This is a recording of a lecture by Dr. Yoon Jung Park, entitled "The Chinese, The Taiwanese, 'Fong Kong,' and Labor in South Africa" that took place on September 12, 2013 at the Ralph J. Bunche International Affairs Center. Dr. Park was introduced by the director of the Center, Dr. Harold Scott. Dr. Park's lecture was followed by a question and answer session.

Introduction - 0:32
Lecture - 5:21
Questions and answers - 1:01:17

How I Learned to Stop Worrying and Love the 2013 China-Africa White Paper

Join your hosts Winslow Robertson and Dr. Nkemjika Kalu as they try and understand the recently released Chinese white paper, China-Africa Economic and Trade Cooperation (2013). If you are listening to this podcast, we are pretty sure you heard about it. Assisting them is Frances Pontemayor, a Chinese development finance specialist with an interest in Africa-China relations who recently received her Masters in Public Policy from Tsinghua University. If you wanted to know what does this document means, why it was written, how accurate the statistics are, and more, please listen to this episode!



Full Text: China-Africa Economic and Trade Cooperation (2013) by The Information Office of the State Council

Tuesday, September 10, 2013

The (Not Really) Definitive "Is China a Neo-Colonial Power" Discussion

Join your hosts WinslowRobertson and Dr. Nkemjika Kalu as they engage in pseudo-intellectual navel-gazing: whether China is a neo-colonial power or not. However, not content to simply discuss this issue as is, they are adding an extra layer of texture by using former Ghanaian President/famous Pan-Africanist Kwame Nkrumah’s definition of the term "neo-colonialism" from his 1965 book Neo-Colonialism, the Last Stage of imperialism. Enjoy!

PS We love Kenya!



The essence of neo-colonialism is that the State which is subject to it is, in theory, independent and has all the outward trappings of international sovereignty. In reality its economic system and thus its political policy is directed from outside. (Nkrumah, Neo-Colonialism)

The result of neo-colonialism is that foreign capital is used for the exploitation rather than for the development of the less developed parts of the world. Investment under neo-colonialism increases rather than decreases the gap between the rich and the poor countries of the world. (Nkrumah, Neo-Colonialism)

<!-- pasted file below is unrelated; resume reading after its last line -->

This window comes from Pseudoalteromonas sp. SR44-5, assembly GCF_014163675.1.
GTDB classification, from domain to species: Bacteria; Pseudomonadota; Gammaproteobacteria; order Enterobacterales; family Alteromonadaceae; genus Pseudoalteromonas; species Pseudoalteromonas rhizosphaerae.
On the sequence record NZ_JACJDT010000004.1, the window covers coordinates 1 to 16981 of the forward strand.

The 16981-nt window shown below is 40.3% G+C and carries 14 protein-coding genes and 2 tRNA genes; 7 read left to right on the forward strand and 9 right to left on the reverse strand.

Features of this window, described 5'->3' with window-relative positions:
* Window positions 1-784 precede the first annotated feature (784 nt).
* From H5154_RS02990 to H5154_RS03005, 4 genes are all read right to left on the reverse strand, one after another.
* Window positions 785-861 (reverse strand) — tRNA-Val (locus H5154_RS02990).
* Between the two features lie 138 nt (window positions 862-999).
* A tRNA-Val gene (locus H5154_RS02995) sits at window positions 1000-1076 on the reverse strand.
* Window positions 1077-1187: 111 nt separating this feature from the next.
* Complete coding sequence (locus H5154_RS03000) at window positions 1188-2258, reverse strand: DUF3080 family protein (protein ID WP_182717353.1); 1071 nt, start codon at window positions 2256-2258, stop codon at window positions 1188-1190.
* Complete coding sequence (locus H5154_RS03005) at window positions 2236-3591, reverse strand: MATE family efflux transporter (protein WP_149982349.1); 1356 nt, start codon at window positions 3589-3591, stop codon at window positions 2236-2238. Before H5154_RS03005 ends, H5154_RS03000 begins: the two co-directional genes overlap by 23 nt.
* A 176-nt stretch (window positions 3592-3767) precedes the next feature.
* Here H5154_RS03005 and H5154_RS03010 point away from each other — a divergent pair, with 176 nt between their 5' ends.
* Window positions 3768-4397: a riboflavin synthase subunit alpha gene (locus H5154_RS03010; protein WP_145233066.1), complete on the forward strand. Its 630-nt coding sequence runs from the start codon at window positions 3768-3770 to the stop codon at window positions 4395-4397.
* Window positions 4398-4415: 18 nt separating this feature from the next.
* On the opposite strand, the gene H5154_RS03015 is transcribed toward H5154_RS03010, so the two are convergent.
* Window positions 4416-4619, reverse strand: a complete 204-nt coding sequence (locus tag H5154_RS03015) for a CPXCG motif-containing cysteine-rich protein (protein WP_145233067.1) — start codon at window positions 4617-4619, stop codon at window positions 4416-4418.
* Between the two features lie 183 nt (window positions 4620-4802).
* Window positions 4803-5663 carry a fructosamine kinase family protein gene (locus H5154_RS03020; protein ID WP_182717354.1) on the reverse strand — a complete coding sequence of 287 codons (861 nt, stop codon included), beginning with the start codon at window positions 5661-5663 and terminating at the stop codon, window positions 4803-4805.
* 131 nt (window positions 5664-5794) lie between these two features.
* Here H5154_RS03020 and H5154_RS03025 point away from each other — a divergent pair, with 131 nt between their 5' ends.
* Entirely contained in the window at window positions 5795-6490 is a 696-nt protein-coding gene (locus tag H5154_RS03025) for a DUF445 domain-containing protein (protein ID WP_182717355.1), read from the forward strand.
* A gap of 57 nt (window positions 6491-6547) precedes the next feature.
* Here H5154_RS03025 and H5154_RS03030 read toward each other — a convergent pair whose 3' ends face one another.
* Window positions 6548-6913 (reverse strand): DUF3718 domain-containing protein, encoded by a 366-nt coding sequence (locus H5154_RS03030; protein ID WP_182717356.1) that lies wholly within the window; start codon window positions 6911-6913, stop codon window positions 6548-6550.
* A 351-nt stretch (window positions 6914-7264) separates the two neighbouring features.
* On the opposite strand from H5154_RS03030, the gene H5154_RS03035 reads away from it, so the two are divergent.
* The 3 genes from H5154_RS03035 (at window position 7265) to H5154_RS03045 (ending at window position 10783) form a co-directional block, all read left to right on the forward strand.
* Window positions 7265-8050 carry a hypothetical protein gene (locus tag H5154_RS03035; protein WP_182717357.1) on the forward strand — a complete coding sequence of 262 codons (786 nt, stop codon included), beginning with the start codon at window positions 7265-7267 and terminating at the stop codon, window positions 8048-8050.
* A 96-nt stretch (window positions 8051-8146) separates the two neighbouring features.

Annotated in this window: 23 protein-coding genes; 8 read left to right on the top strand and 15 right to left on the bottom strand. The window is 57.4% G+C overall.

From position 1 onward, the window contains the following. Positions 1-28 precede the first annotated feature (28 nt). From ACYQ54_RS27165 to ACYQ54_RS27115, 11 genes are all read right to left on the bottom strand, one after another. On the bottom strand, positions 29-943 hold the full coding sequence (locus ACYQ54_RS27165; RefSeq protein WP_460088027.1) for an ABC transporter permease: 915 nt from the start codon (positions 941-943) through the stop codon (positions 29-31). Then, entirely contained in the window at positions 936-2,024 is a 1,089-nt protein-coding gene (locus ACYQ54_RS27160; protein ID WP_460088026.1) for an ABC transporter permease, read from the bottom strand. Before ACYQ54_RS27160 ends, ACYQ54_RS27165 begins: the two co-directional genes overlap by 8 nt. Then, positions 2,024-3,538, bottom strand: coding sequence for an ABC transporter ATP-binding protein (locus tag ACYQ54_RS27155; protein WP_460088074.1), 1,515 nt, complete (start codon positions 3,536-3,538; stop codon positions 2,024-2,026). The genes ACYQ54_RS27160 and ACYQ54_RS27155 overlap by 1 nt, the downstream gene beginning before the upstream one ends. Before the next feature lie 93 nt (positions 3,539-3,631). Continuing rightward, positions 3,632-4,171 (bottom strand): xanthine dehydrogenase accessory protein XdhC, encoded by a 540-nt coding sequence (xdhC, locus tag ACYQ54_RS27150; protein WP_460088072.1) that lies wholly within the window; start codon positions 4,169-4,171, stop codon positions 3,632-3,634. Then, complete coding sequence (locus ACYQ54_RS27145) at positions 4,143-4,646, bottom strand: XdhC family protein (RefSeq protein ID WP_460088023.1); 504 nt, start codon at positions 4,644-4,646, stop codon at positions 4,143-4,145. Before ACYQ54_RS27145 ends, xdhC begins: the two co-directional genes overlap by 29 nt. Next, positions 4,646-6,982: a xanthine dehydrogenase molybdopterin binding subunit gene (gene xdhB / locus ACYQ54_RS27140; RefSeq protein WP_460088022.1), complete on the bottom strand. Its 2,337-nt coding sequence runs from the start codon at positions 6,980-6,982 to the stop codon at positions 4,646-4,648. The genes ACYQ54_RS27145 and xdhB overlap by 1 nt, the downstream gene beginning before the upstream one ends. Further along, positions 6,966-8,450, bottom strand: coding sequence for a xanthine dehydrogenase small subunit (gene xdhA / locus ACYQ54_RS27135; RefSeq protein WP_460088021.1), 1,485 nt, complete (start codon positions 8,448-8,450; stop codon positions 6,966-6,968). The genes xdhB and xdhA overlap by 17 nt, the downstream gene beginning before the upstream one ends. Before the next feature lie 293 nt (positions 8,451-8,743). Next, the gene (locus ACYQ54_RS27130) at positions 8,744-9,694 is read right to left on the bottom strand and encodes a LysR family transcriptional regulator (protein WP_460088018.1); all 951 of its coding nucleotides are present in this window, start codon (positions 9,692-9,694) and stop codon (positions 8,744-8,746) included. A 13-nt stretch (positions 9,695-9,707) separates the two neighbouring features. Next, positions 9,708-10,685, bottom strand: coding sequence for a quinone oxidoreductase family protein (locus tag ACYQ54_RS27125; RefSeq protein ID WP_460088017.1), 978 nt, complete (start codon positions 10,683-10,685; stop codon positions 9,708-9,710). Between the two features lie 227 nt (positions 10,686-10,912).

As Africa welcomes more Chinese migrants, a new wariness sets in
Sub-Saharan Africa: Trends in U.S. and Chinese Economic Engagement

Tuesday, September 3, 2013

The Second Best China-Africa Podcast You Ever Heard!

The triumphant debut of the Cowries and Rice Podcast, the second best China-Africa podcast you ever heard!

What are the perceptions of China-Africa relations? What do Africans and Chinese, in particular, think of that relationship? We are glad you asked that! Listen to this episode of the Cowries and Rice podcast as the speakers commit all sorts of cardinal sins about social science research; generalizing based on anecdotes and incomplete data, and making claims that are not exactly reviewed by a scholarly body! Dangerous!

Join host Winslow Robertson with (three possibly permanent) co-hosts: Dr. Nkemjika Kalu who just earned her PhD in Political Science from the University of Nebraska - Lincoln, where she studied Nigerian perceptions of engagement with Chinese immigrants; Elle Wang who is pursuing her PhD from George Mason University in Public Policy is studying African migrant communities in Guangzhou and Yiwu; and Andy Liu, a U.S.-based Chinese blogger on China as well as a communications professional in global development, and formerly a CCTV journalist. How do the Africans and Chinese peoples with whom they have interacted felt about the China-Africa relationship? How do our current perceptions of the China-Africa relationship compare with the experiences faced by Chinese migrants in Africa and vice versa? Listen to this week's episode to find out!